By: Frank Albert Fetter (1863-1949)
Frank Albert Fetter was an American economist of the Austrian school, but referred to himself as a member of the “American Psychological School” instead. Fetter contested the position that land is theoretically distinct from capital, arguing that such a distinction was impractical. His stand on this issue led him to oppose ideas like the land value tax.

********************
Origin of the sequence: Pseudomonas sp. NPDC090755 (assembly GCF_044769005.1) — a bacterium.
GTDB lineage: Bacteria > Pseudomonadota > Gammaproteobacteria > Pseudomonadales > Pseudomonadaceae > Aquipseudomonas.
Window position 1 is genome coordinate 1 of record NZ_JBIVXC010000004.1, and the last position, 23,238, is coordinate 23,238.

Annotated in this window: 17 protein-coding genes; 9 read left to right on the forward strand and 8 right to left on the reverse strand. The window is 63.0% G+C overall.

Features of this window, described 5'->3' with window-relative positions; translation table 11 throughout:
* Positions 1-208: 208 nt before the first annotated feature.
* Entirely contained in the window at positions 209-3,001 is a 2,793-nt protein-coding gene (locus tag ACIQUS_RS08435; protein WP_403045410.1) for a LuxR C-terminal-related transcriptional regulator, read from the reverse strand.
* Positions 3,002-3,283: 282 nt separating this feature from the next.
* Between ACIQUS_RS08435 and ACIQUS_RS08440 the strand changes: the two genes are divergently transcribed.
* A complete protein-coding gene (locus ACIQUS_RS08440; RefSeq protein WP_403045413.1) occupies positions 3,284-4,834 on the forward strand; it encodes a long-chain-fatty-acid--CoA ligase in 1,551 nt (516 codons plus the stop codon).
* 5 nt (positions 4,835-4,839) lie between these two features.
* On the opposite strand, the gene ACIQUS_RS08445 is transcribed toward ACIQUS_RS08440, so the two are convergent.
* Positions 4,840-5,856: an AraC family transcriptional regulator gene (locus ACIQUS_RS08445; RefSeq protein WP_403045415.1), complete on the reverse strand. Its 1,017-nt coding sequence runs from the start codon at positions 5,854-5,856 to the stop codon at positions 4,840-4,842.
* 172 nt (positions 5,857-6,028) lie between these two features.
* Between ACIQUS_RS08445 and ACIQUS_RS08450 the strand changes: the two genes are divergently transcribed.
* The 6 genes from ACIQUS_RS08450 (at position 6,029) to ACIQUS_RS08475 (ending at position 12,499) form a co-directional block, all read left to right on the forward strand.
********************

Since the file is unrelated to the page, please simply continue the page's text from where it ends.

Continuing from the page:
Fetter also asserted that just as the price of each consumer good is determined solely by subjective value, so the rate of interest is determined solely by time preference. He maintained that time valuation was prerequisite to the determination of the market rate of interest, and he emphasized the time valuation element in all consumption and production choices. Fetter taught at Cornell University, Indiana University, and Stanford University. He was the first chairman of Princeton University's Department of Economics and Social Institutions, an interdisciplinary department that incorporated history, politics, and economics.